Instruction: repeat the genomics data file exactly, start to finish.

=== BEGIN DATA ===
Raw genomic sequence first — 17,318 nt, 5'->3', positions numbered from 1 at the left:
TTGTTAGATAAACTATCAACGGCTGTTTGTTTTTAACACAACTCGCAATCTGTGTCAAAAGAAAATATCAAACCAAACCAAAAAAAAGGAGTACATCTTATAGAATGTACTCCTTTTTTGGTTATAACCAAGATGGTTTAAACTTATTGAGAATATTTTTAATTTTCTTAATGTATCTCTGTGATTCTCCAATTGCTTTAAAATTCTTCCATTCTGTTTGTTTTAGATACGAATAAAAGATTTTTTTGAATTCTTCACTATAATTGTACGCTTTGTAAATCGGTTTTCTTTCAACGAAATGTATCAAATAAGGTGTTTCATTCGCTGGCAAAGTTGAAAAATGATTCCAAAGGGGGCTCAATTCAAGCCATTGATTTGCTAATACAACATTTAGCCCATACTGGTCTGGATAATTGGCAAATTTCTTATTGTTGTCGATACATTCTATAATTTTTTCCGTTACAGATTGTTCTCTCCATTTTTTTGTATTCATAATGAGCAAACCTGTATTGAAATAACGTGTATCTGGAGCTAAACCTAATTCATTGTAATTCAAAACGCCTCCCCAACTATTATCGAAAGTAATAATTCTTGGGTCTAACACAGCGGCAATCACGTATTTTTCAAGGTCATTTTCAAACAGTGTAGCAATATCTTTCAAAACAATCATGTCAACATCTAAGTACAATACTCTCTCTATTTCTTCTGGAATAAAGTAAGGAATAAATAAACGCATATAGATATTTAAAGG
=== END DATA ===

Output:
Raw genomic sequence first — 17,318 nt, 5'->3', positions numbered from 1 at the left:
TTGTTAGATAAACTATCAACGGCTGTTTGTTTTTAACACAACTCGCAATCTGTGTCAAAAGAAAATATCAAACCAAACCAAAAAAAAGGAGTACATCTTATAGAATGTACTCCTTTTTTGGTTATAACCAAGATGGTTTAAACTTATTGAGAATATTTTTAATTTTCTTAATGTATCTCTGTGATTCTCCAATTGCTTTAAAATTCTTCCATTCTGTTTGTTTTAGATACGAATAAAAGATTTTTTTGAATTCTTCACTATAATTGTACGCTTTGTAAATCGGTTTTCTTTCAACGAAATGTATCAAATAAGGTGTTTCATTCGCTGGCAAAGTTGAAAAATGATTCCAAAGGGGGCTCAATTCAAGCCATTGATTTGCTAATACAACATTTAGCCCATACTGGTCTGGATAATTGGCAAATTTCTTATTGTTGTCGATACATTCTATAATTTTTTCCGTTACAGATTGTTCTCTCCATTTTTTTGTATTCATAATGAGCAAACCTGTATTGAAATAACGTGTATCTGGAGCTAAACCTAATTCATTGTAATTCAAAACGCCTCCCCAACTATTATCGAAAGTAATAATTCTTGGGTCTAACACAGCGGCAATCACGTATTTTTCAAGGTCATTTTCAAACAGTGTAGCAATATCTTTCAAAACAATCATGTCAACATCTAAGTACAATACTCTCTCTATTTCTTCTGGAATAAAGTAAGGAATAAATAAACGCATATAGATATTTAAAGG